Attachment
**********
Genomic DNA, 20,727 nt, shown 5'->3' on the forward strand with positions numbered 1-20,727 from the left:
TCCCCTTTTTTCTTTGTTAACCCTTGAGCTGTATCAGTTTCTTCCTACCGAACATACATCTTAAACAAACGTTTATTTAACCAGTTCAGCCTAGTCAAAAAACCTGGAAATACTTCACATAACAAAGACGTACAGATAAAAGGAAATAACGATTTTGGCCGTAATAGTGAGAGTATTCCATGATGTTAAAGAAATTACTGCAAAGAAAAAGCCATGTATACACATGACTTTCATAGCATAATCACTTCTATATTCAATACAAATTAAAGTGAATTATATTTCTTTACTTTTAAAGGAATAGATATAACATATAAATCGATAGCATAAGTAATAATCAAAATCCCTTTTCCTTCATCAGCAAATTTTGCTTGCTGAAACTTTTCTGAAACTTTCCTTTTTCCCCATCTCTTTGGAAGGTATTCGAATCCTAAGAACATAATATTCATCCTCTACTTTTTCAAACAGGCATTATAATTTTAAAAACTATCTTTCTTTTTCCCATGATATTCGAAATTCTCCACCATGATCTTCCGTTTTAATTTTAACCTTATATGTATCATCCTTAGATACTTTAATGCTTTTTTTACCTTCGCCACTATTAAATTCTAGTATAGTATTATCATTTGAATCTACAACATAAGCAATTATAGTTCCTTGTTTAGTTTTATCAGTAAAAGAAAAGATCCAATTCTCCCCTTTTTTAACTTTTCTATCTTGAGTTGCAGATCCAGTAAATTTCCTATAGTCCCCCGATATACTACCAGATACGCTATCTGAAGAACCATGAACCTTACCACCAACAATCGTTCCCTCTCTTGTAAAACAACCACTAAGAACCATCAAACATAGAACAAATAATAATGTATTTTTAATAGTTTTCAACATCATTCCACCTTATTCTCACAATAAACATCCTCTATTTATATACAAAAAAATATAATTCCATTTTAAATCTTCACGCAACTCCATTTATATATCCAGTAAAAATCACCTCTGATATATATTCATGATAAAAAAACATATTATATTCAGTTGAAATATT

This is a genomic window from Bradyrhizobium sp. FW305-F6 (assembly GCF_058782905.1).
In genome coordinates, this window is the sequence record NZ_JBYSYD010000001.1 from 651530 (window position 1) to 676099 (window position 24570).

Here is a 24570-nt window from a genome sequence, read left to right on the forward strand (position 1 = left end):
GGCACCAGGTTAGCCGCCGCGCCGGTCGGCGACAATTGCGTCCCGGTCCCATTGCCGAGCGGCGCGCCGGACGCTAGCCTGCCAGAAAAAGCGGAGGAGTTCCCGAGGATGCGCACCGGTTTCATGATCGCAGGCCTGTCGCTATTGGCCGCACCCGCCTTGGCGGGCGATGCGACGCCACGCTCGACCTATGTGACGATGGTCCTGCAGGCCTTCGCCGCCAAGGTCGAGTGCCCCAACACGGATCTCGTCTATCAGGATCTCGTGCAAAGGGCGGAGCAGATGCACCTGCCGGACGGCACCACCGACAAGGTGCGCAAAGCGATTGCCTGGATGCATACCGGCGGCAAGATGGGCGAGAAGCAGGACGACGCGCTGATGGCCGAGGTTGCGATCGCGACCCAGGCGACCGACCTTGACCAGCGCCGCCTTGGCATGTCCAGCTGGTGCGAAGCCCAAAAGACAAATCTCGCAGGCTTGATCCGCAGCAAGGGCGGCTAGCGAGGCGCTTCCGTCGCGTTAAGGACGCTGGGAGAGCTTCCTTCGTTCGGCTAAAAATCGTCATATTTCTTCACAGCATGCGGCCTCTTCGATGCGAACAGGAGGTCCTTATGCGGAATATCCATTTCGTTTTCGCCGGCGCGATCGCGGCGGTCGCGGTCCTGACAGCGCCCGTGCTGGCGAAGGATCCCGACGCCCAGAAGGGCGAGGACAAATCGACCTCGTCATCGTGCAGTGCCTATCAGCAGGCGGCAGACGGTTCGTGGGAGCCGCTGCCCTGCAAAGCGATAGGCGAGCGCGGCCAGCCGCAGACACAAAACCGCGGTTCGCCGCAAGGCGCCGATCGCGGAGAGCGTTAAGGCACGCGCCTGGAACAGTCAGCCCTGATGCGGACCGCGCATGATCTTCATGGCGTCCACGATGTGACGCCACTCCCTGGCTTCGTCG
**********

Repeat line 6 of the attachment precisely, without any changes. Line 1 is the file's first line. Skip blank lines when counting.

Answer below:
GGCACCAGGTTAGCCGCCGCGCCGGTCGGCGACAATTGCGTCCCGGTCCCATTGCCGAGCGGCGCGCCGGACGCTAGCCTGCCAGAAAAAGCGGAGGAGTTCCCGAGGATGCGCACCGGTTTCATGATCGCAGGCCTGTCGCTATTGGCCGCACCCGCCTTGGCGGGCGATGCGACGCCACGCTCGACCTATGTGACGATGGTCCTGCAGGCCTTCGCCGCCAAGGTCGAGTGCCCCAACACGGATCTCGTCTATCAGGATCTCGTGCAAAGGGCGGAGCAGATGCACCTGCCGGACGGCACCACCGACAAGGTGCGCAAAGCGATTGCCTGGATGCATACCGGCGGCAAGATGGGCGAGAAGCAGGACGACGCGCTGATGGCCGAGGTTGCGATCGCGACCCAGGCGACCGACCTTGACCAGCGCCGCCTTGGCATGTCCAGCTGGTGCGAAGCCCAAAAGACAAATCTCGCAGGCTTGATCCGCAGCAAGGGCGGCTAGCGAGGCGCTTCCGTCGCGTTAAGGACGCTGGGAGAGCTTCCTTCGTTCGGCTAAAAATCGTCATATTTCTTCACAGCATGCGGCCTCTTCGATGCGAACAGGAGGTCCTTATGCGGAATATCCATTTCGTTTTCGCCGGCGCGATCGCGGCGGTCGCGGTCCTGACAGCGCCCGTGCTGGCGAAGGATCCCGACGCCCAGAAGGGCGAGGACAAATCGACCTCGTCATCGTGCAGTGCCTATCAGCAGGCGGCAGACGGTTCGTGGGAGCCGCTGCCCTGCAAAGCGATAGGCGAGCGCGGCCAGCCGCAGACACAAAACCGCGGTTCGCCGCAAGGCGCCGATCGCGGAGAGCGTTAAGGCACGCGCCTGGAACAGTCAGCCCTGATGCGGACCGCGCATGATCTTCATGGCGTCCACGATGTGACGCCACTCCCTGGCTTCGTCG